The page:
3 financial documents your accountant needs to see

3/02/2015

Hiring an accountant is a bit like getting into a romantic relationship: You need to be completely open and honest if you want the thing to go the distance. In some cases, it might even be more intimate - only you and your accountant have a complete picture of your business' financial state.

Part of this openness involves giving your accountant the essential financial documents she or he needs to understand your position and help you minimise your taxation. Here are a few of the most important.

A profit and loss statement

A profit and loss statement is a document that presents your business' financial performance and profitability in a nutshell. It's also known as an income statement or a statement of financial performance, and it needs to be prepared by you.

The idea is that you (and your accountant) will be able to look at the statement to see how much money your business is making. It involves listing your revenue and expenses, and working out your gross and net profit from there. State government websites provide templates if you need some guidance.

A balance sheet

A balance sheet is also known as a statement of financial position, and is also supposed to paint a picture of your business' financial status. It's a summary of your liabilities (taxes, bank loans and other debts) and your assets (fixed assets like machinery that won't be sold, and current assets like inventory).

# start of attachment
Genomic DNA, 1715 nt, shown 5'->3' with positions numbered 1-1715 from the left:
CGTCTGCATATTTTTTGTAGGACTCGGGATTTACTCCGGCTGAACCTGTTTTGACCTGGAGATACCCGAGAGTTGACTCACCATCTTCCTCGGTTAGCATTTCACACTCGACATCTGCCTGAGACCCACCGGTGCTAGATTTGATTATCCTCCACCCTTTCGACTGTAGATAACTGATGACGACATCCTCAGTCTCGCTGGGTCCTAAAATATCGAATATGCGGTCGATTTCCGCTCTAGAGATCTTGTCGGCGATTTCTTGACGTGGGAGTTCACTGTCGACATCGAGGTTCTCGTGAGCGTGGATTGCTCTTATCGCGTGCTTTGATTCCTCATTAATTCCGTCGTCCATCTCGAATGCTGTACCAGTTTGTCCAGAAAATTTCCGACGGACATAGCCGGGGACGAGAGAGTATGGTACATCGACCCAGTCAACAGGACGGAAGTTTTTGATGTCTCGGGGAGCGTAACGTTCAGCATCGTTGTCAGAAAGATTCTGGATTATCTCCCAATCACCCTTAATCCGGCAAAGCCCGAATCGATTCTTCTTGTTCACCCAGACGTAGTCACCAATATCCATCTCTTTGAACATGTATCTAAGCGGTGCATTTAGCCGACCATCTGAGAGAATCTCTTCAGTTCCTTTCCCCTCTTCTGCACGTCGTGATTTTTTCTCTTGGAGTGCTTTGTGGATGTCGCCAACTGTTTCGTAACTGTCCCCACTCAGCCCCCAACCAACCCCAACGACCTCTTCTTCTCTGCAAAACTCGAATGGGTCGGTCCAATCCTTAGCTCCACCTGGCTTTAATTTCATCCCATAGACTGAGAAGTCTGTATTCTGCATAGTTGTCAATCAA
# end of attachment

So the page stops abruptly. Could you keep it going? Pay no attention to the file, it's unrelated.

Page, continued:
Unlike a profit and loss statement, a balance sheet is a living document, rather than simply covering a fixed period. It continues to build up information as the years go by, giving you a historical record of your business.

Wage/salary payments

In order to comply with your tax obligations around payroll and more, it's important to have an organised, easy-to-find record of the payments you make to employees, including superannuation contributions.

While back in the day this meant painstakingly filing every physical copy in a binder, remember that the computer is an option for filing away volumes and volumes of records with relatively little hassle. It also means you can back them up more easily.